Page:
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Big Day Of Giving Provides Crucial Museum Support
give day
Support from Big Day of Giving helps fund hyper-local hands-on art experiences for underserved communities, like the Color Us Hopeful: Coloring Book and Color Us Hopeful: Creativity Kits. Photo Contributed

The funds raised through the region’s Big Day of Giving on May 6 will be a crucial lifeline for many local nonprofits, including the Crocker Art Museum in Sacramento. During COVID-19, the Crocker continued to deliver a variety of immersive art experiences for the public during its forced closure.

“In the face of devastating budget shortfalls, we focused on how we could care for and support the broader community. As creative thinkers, we developed new and innovative community art experiences and education programs, which were only possible through the generosity of our members and the public,” said Lial Jones, the Museum’s CEO and Mort and Marcy Freidman Director. “As we reopen our doors and our galleries, we need support now more than ever to meet the artistic and creative needs of the community from within and beyond our physical building.”

Support from Big Day of Giving helps fund hyper-local hands-on art experiences for underserved communities, like the Color Us Hopeful: Coloring Book and Color Us Hopeful: Creativity Kits. Recognizing the stress, loneliness, digital overload, and the digital divide impacting underserved communities, the Crocker commissioned 15 local artists to create original works of art focused on the concept of hope.

Those works formed a multicultural coloring book, Color Us Hopeful: Coloring Book, distributed to more than 5,000 children for free through 18 community organizations. In addition to the coloring book, the Museum also created an art focused activity book serving 2,700 seniors, adults, and children.

Now, with most schools reopening as COVID-19 restrictions lift, students are returning to classrooms facing reductions in art education and a lack of art materials and supplies.

To ensure children are ready to learn and be creative, the Crocker responded with Color Us Hopeful: Creativity Kits, which contains all the art activities and supplies students need for free-form and structured art lessons.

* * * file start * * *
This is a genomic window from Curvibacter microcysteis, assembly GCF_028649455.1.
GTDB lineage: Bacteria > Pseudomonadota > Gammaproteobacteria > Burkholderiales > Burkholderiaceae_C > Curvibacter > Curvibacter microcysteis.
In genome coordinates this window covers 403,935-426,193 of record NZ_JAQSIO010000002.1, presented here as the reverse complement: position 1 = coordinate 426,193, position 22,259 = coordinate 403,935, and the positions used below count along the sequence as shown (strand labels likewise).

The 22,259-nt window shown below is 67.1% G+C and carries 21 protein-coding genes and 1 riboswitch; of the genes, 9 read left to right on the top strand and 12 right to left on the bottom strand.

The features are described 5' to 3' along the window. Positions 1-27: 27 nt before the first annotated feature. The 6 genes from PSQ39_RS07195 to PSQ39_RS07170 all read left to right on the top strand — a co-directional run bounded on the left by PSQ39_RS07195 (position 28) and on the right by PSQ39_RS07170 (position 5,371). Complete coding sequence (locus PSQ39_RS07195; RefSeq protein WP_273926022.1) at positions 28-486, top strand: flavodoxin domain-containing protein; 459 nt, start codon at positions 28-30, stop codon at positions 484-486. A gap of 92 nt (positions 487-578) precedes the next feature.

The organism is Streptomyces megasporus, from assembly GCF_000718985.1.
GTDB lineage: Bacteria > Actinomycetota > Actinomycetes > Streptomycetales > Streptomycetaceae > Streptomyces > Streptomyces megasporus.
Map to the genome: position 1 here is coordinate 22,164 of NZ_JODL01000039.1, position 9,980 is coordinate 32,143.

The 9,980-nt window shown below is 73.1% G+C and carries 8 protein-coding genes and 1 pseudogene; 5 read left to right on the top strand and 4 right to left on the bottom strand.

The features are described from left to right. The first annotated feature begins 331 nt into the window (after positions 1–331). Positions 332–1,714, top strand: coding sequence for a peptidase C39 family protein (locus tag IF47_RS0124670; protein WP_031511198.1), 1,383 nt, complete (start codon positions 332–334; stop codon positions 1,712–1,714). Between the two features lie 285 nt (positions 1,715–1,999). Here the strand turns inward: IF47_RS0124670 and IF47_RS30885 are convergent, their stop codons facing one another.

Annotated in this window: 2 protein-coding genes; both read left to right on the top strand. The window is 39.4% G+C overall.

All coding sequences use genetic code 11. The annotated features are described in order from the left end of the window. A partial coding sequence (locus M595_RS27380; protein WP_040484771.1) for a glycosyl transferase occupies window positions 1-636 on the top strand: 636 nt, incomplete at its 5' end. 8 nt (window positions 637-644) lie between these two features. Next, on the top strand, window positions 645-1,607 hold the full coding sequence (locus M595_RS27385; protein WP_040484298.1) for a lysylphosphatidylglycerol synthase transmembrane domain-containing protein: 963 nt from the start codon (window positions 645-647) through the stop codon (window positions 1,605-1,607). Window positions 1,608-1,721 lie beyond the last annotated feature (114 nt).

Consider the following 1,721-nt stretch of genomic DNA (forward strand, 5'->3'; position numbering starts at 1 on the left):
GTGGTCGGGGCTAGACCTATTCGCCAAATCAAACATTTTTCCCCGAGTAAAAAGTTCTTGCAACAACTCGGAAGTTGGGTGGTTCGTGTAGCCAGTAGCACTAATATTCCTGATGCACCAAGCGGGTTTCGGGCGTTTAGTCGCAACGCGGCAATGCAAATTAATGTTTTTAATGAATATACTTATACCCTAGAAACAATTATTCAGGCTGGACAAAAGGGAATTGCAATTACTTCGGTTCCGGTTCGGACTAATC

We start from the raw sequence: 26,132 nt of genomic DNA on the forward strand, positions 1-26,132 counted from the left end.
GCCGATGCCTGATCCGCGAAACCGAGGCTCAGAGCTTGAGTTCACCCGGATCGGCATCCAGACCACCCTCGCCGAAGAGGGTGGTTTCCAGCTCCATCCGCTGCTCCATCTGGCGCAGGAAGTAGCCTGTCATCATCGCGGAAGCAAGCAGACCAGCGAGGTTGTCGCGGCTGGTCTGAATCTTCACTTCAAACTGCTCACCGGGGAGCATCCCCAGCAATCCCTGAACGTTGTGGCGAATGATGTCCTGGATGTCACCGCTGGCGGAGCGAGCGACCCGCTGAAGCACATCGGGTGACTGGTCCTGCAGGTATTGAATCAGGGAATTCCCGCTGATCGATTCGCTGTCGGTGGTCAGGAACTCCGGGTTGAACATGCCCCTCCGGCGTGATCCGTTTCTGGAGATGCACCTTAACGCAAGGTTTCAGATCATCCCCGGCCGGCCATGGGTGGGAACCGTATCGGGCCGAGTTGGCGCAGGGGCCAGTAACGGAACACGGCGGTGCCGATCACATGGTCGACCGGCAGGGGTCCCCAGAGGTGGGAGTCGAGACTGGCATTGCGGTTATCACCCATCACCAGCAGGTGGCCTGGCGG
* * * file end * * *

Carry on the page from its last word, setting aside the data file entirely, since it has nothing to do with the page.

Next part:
“Our main goal is to ensure that students are poised for a successful school year,” said Stacey Shelnut-Hendrick, Crocker’s Director of Education. “Financial donations enable us to reach students directly by providing quality art supplies and materials to virtual classroom art education experiences designed to nurture creativity.”

By donating to the Crocker Art Museum on the Big Day of Giving, you can:

• Support families with young children through the All About Families Initiative.

• Prepare, care for, and present the Crocker's world-renowned permanent collection.

• Provide free or low-cost programs to students.

• Help the Museum return to its robust programming schedule: Nearly 600 programs were offered every year before COVID-19.

All gifts, large and small, are deeply valued and essential to the Museum’s success.

Visit and click “Give Now,” schedule your donation at, or call (916) 808-7843, or mail to the Crocker Art Museum at 216 O St., Sacramento, CA 95814.

Founded as a public/private partnership in 1885, the Crocker features the world’s foremost display of California art and is renowned for its holdings of master drawings and international ceramics, as well as European, Asian, African, and Oceanic art. The Crocker serves as the primary regional resource for the study and appreciation of fine art and offers a diverse spectrum of exhibitions, events, and programs to deepen visitors’ understanding of art, including films, concerts, studio classes, lectures, and an array of activities for families and children. More information about exhibits and programs can be found at